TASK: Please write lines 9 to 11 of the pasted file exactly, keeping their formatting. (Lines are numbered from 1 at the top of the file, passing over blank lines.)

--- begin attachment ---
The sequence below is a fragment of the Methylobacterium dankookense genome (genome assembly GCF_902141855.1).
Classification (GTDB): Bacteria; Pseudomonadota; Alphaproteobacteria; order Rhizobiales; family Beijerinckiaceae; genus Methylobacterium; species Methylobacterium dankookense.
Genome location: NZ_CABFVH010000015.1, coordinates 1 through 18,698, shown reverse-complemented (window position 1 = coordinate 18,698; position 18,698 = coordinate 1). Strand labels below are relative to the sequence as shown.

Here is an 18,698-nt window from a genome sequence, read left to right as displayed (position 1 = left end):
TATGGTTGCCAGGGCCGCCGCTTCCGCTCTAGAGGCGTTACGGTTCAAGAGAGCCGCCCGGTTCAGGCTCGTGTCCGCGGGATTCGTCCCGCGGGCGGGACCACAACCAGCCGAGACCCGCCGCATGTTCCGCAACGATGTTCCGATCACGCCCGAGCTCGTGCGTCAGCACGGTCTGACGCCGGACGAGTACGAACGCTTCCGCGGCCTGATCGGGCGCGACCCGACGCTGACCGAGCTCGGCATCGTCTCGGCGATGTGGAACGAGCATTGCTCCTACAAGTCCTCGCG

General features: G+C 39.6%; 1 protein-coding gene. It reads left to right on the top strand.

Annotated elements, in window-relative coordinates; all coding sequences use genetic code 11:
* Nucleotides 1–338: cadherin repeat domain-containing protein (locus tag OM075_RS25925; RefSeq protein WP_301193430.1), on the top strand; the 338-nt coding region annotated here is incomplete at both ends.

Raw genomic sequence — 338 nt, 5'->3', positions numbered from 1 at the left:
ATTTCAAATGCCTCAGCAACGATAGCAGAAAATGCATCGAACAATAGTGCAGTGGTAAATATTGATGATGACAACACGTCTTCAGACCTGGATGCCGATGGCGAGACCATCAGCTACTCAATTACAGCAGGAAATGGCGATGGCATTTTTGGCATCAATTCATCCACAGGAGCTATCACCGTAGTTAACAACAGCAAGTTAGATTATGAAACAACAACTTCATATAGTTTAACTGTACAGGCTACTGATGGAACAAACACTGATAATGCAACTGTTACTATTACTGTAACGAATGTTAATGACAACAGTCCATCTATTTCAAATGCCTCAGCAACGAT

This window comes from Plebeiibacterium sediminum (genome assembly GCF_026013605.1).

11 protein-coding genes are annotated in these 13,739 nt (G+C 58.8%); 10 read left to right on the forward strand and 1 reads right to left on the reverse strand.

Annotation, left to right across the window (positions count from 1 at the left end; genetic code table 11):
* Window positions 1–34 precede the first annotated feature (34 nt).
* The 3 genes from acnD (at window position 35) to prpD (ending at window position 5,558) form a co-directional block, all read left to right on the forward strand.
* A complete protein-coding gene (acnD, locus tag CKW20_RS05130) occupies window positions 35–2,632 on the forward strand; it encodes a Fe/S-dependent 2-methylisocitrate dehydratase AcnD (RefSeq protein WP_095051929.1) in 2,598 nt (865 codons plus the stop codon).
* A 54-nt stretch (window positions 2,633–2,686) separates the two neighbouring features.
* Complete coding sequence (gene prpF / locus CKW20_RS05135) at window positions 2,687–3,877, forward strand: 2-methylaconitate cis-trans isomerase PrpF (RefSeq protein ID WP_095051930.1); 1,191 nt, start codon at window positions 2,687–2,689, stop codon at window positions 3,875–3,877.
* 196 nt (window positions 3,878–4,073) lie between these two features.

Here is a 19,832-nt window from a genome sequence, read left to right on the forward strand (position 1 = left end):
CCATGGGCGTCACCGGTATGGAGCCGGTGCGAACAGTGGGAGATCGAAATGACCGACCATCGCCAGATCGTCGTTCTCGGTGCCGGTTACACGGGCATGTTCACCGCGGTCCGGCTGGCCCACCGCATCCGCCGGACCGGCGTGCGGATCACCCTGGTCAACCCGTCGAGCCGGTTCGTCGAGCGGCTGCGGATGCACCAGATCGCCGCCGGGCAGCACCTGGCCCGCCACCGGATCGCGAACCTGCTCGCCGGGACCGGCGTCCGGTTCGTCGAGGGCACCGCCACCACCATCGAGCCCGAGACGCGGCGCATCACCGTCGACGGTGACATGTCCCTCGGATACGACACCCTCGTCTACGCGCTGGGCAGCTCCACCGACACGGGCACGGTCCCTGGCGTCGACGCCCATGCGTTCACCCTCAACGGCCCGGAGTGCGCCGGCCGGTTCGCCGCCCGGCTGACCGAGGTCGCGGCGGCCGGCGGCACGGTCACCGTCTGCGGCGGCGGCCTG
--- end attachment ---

Raw genomic sequence — 338 nt, 5'->3', positions numbered from 1 at the left:
ATTTCAAATGCCTCAGCAACGATAGCAGAAAATGCATCGAACAATAGTGCAGTGGTAAATATTGATGATGACAACACGTCTTCAGACCTGGATGCCGATGGCGAGACCATCAGCTACTCAATTACAGCAGGAAATGGCGATGGCATTTTTGGCATCAATTCATCCACAGGAGCTATCACCGTAGTTAACAACAGCAAGTTAGATTATGAAACAACAACTTCATATAGTTTAACTGTACAGGCTACTGATGGAACAAACACTGATAATGCAACTGTTACTATTACTGTAACGAATGTTAATGACAACAGTCCATCTATTTCAAATGCCTCAGCAACGAT

This window comes from Plebeiibacterium sediminum (genome assembly GCF_026013605.1).